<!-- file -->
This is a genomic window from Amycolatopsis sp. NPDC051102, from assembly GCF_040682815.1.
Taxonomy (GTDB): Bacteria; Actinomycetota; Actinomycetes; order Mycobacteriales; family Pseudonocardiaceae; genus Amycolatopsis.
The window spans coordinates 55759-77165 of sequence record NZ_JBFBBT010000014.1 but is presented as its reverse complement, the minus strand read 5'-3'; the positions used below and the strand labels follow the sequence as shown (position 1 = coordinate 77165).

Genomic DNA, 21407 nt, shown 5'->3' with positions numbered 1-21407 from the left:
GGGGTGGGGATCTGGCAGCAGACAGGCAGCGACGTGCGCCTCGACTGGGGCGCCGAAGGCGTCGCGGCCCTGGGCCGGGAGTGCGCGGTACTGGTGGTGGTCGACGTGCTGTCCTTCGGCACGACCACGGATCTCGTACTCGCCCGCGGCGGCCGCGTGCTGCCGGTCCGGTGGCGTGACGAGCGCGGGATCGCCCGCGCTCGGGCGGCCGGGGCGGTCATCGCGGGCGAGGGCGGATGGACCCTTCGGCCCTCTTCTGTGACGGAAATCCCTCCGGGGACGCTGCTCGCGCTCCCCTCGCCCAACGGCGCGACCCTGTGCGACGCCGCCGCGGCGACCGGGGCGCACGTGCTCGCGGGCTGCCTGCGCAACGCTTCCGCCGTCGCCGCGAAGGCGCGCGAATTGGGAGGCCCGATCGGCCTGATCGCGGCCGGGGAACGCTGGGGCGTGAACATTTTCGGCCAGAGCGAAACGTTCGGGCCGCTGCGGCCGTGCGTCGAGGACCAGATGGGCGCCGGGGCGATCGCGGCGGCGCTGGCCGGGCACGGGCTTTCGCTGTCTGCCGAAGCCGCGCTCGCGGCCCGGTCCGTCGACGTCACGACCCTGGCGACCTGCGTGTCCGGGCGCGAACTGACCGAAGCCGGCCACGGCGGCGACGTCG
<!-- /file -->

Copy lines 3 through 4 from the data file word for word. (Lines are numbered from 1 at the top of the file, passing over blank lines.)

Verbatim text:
The window spans coordinates 55759-77165 of sequence record NZ_JBFBBT010000014.1 but is presented as its reverse complement, the minus strand read 5'-3'; the positions used below and the strand labels follow the sequence as shown (position 1 = coordinate 77165).

Genomic DNA, 21407 nt, shown 5'->3' with positions numbered 1-21407 from the left: